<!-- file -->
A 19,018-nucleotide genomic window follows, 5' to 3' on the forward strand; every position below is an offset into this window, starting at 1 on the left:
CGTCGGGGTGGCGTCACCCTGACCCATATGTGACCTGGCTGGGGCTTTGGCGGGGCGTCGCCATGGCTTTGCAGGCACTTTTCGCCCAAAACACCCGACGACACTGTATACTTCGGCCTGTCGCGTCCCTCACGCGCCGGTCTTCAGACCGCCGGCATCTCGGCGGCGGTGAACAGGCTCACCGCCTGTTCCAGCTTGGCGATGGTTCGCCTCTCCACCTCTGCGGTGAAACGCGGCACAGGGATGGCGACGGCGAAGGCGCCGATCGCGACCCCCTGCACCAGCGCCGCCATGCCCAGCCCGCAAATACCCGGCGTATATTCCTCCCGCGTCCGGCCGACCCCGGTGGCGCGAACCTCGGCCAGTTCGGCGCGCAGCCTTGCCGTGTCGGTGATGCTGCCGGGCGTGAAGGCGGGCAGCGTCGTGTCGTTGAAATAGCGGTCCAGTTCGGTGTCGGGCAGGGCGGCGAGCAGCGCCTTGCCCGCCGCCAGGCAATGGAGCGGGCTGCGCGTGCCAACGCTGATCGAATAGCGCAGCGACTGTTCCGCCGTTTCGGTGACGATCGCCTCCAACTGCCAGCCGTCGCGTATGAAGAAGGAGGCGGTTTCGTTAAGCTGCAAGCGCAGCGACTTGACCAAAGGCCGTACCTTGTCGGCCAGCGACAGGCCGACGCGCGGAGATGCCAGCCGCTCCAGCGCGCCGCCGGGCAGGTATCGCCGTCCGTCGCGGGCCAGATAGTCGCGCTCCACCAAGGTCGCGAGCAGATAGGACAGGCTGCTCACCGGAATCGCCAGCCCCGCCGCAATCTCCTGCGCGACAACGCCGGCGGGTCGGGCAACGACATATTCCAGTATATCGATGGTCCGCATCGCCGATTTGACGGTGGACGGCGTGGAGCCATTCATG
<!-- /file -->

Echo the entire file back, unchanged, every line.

A 19,018-nucleotide genomic window follows, 5' to 3' on the forward strand; every position below is an offset into this window, starting at 1 on the left:
CGTCGGGGTGGCGTCACCCTGACCCATATGTGACCTGGCTGGGGCTTTGGCGGGGCGTCGCCATGGCTTTGCAGGCACTTTTCGCCCAAAACACCCGACGACACTGTATACTTCGGCCTGTCGCGTCCCTCACGCGCCGGTCTTCAGACCGCCGGCATCTCGGCGGCGGTGAACAGGCTCACCGCCTGTTCCAGCTTGGCGATGGTTCGCCTCTCCACCTCTGCGGTGAAACGCGGCACAGGGATGGCGACGGCGAAGGCGCCGATCGCGACCCCCTGCACCAGCGCCGCCATGCCCAGCCCGCAAATACCCGGCGTATATTCCTCCCGCGTCCGGCCGACCCCGGTGGCGCGAACCTCGGCCAGTTCGGCGCGCAGCCTTGCCGTGTCGGTGATGCTGCCGGGCGTGAAGGCGGGCAGCGTCGTGTCGTTGAAATAGCGGTCCAGTTCGGTGTCGGGCAGGGCGGCGAGCAGCGCCTTGCCCGCCGCCAGGCAATGGAGCGGGCTGCGCGTGCCAACGCTGATCGAATAGCGCAGCGACTGTTCCGCCGTTTCGGTGACGATCGCCTCCAACTGCCAGCCGTCGCGTATGAAGAAGGAGGCGGTTTCGTTAAGCTGCAAGCGCAGCGACTTGACCAAAGGCCGTACCTTGTCGGCCAGCGACAGGCCGACGCGCGGAGATGCCAGCCGCTCCAGCGCGCCGCCGGGCAGGTATCGCCGTCCGTCGCGGGCCAGATAGTCGCGCTCCACCAAGGTCGCGAGCAGATAGGACAGGCTGCTCACCGGAATCGCCAGCCCCGCCGCAATCTCCTGCGCGACAACGCCGGCGGGTCGGGCAACGACATATTCCAGTATATCGATGGTCCGCATCGCCGATTTGACGGTGGACGGCGTGGAGCCATTCATG